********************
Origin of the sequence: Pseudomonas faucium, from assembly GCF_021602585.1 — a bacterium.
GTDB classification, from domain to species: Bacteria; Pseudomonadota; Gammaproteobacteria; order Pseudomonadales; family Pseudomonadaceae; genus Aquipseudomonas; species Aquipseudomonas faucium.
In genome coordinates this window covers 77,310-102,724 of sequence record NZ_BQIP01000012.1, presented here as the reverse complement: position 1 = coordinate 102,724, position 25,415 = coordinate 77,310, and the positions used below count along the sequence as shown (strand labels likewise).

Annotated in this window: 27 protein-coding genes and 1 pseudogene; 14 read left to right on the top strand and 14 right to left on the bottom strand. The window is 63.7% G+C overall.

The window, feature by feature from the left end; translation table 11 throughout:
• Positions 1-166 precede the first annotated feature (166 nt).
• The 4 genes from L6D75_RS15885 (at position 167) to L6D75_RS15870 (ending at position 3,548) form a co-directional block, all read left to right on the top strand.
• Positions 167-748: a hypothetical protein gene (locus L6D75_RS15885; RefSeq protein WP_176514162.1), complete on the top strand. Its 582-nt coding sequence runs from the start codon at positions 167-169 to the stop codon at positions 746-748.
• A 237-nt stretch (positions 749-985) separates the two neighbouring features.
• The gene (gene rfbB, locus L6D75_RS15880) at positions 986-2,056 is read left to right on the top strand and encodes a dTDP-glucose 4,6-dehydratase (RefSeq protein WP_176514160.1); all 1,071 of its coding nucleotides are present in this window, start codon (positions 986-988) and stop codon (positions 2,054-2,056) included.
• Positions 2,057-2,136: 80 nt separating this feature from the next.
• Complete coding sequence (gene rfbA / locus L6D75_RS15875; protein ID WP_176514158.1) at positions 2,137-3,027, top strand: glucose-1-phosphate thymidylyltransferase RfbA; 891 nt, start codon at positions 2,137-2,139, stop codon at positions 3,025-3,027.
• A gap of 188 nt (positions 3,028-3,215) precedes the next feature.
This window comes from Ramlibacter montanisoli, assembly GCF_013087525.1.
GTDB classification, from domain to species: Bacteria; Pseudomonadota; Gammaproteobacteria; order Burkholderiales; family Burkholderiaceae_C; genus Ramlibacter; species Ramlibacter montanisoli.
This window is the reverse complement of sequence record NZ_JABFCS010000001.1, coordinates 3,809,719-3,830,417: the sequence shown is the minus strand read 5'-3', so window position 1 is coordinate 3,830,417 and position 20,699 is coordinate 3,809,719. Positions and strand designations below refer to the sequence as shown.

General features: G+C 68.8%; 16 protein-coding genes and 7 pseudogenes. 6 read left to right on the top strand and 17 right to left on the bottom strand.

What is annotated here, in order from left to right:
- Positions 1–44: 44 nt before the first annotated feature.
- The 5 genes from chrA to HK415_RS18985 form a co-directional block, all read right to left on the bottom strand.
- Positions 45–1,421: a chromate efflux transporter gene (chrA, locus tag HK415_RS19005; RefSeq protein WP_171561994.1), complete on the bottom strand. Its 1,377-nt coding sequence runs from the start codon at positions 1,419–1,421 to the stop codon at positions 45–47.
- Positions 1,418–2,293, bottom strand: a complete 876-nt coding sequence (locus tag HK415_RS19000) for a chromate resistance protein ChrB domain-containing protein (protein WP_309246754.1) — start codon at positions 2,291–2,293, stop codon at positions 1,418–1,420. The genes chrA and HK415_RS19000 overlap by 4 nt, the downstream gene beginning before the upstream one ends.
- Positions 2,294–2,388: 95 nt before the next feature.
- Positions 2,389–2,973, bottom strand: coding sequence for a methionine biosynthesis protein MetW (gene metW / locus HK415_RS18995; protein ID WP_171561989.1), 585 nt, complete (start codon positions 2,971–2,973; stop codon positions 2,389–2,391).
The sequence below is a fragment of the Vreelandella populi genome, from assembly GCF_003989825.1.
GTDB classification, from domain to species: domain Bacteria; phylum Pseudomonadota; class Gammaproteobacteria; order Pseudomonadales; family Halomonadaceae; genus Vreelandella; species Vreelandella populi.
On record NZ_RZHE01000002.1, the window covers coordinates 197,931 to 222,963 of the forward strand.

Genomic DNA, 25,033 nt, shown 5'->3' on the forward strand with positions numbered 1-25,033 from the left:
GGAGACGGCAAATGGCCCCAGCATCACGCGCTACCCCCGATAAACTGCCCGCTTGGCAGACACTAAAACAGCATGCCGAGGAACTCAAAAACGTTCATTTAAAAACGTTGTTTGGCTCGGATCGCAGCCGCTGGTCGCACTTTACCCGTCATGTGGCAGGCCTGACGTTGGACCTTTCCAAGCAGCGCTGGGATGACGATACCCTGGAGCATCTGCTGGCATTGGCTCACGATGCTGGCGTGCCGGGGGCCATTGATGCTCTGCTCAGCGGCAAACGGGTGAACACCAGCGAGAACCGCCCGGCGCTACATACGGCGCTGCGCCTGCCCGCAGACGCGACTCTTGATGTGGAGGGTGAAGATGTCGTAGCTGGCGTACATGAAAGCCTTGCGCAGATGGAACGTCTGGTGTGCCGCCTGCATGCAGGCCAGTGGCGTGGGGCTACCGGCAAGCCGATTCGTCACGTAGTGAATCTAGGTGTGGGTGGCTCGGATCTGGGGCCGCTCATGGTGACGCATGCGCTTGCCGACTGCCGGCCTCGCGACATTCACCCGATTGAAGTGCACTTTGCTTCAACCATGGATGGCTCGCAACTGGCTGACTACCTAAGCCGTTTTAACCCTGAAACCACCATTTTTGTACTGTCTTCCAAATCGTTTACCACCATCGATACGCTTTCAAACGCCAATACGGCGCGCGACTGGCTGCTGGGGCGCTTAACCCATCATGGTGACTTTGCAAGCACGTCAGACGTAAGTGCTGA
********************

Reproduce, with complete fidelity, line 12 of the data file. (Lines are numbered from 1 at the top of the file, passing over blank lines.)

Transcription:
• Complete coding sequence (gene rfbA / locus L6D75_RS15875; protein ID WP_176514158.1) at positions 2,137-3,027, top strand: glucose-1-phosphate thymidylyltransferase RfbA; 891 nt, start codon at positions 2,137-2,139, stop codon at positions 3,025-3,027.